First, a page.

More than likely the most prominent conservative voice in the country, Ben Shapiro is also among the most targeted. He is routinely labeled “Alt-right” despite his fierce repudiation of their ideology, far-right racists are quick to jump on the fact that he is a practicing Orthodox Jew who did not support Trump in 2016, and dishonest leftists will never miss an opportunity to take his words out-of-context in order to put a blemish on his career.
In the past year, he has been blamed for the defacing of an Indiana Synagogue despite the fact he is one of the most famous Orthodox Jews in America, he has been pointlessly smeared with an out-of-context clip of him talking about why pro-life advocates would not kill baby Hitler, he has been called bigoted, racist, islamophobic, and homophobic more times than one can count, and a profile of him in the Economist was originally published with the title, “Inside the mind of Ben Shapiro, the alt-right sage without the rage.” After the Economist was made aware of their grossly mistaken error, they published an editor’s note that read, “This article has been changed. A previous version mistakenly described Mr. Shapiro as an “alt-right sage” and “a pop idol of the alt-right”. In fact, he has been strongly critical of the alt-right movement. We apologize.”
Do I agree with all of his positions? No, but there is no denying that he is a smart guy with well-thought-out beliefs and a strict moral code. The people perpetrating these absurd smears against the Harvard Law graduate are more than likely those who don’t listen to or read Ben Shapiro on a regular basis. So, despite all of the fake outrage surrounding him, what does Ben Shapiro really believe, and are these attacks warranted?
I would consider myself a Ben Shapiro fan, and someone who knows his work better than most. I either read or listen to him most days, and as a result, his worldview has become pretty clear to me. In short: Ben Shapiro is a mainstream, down the line, traditional conservative. He believes in lower taxes, outlawing abortion, free trade, traditional gender roles, replacing government entitlement programs with private charity, and an active American role on the world stage — nothing out of the ordinary for a strong conservative.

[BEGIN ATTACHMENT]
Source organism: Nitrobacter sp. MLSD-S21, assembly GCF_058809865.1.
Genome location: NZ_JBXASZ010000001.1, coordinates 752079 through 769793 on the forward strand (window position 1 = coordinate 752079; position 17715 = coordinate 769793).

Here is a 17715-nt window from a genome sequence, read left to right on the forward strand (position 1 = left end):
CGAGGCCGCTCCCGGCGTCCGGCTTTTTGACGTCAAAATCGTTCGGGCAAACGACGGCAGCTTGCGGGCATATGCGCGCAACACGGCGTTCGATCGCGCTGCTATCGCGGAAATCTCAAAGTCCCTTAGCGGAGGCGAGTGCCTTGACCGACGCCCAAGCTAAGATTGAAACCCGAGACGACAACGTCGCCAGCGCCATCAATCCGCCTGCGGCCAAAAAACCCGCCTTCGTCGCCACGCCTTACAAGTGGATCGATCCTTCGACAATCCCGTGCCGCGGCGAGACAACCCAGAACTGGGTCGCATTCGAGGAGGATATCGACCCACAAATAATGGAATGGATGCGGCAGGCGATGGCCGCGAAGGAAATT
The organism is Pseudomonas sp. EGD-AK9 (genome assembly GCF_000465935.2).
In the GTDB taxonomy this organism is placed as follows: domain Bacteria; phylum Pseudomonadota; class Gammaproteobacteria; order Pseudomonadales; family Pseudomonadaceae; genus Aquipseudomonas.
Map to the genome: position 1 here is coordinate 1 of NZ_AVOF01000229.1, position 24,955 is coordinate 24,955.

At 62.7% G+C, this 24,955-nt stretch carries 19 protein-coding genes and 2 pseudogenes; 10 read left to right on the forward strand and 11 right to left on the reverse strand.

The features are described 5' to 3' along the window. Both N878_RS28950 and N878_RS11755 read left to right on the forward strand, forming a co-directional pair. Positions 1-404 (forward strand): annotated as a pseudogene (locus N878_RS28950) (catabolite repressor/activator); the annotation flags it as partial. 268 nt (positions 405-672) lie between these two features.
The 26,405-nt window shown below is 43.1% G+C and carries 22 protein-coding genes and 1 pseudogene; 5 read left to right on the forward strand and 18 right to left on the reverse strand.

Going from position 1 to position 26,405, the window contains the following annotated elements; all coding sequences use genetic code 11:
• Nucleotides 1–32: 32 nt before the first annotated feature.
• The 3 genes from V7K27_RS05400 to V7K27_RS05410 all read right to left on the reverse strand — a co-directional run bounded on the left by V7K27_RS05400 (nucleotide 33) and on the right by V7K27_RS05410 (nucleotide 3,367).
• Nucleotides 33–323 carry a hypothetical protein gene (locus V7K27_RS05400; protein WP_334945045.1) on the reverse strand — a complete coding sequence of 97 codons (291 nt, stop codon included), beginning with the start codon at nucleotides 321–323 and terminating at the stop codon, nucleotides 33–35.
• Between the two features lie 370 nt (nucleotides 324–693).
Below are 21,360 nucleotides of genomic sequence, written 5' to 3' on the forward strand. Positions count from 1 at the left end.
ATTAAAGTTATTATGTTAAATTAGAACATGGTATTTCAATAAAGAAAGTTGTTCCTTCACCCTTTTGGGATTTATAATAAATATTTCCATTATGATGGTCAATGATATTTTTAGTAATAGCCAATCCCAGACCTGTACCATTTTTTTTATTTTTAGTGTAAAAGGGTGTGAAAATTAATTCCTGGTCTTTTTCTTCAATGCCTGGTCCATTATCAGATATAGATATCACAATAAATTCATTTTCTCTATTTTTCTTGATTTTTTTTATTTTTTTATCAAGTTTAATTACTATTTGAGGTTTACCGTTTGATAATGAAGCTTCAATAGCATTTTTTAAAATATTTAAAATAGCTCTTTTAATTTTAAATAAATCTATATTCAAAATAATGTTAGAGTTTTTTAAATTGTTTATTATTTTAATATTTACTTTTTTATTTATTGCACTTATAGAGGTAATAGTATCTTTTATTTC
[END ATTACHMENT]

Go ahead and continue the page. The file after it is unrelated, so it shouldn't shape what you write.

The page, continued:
This is not to say that Shapiro does not gaffe, or has never said anything in the past that would make one cringe — he absolutely has on multiple occasions. The big difference with Shapiro is that he admits when he is wrong and tries to do better in the future. On his website, The Daily Wire, Shapiro has a full column detailing all of the things he has said in his 17-year political career that he regrets. Nearly every time a person goes back into Shapiro’s history in order to try and slander him, the fact is that he most likely has either addressed or retracted the poorly-chosen words that make him look bad. In an age where most people will defend anything they have ever said or believed, even if it looks terrible now, Ben Shapiro is different.
Notwithstanding this, there is no questioning the fact that he is controversial. With his strong stances on transgender pronouns, gay marriage, and anti-discrimination laws, liberals most definitely have a bone to pick with Shapiro. At the same time, he is no bigot. He doesn’t believe the government should ban gay marriage, he didn’t support President Trump’s original “Muslim Ban”, and he supported Ilhan Omar’s right to wear her hijab on the floor of the House of Representatives, despite an old rule that would prevent her from doing so.
He is an honest actor that is operating in a dishonest landscape. There are plenty of areas those on the left could have animated disagreements with Shapiro, but to lazily label him as a “white supremacist”, as a person recently did on Twitter, would be a dishonest move that is the peak of pure partisan hackery.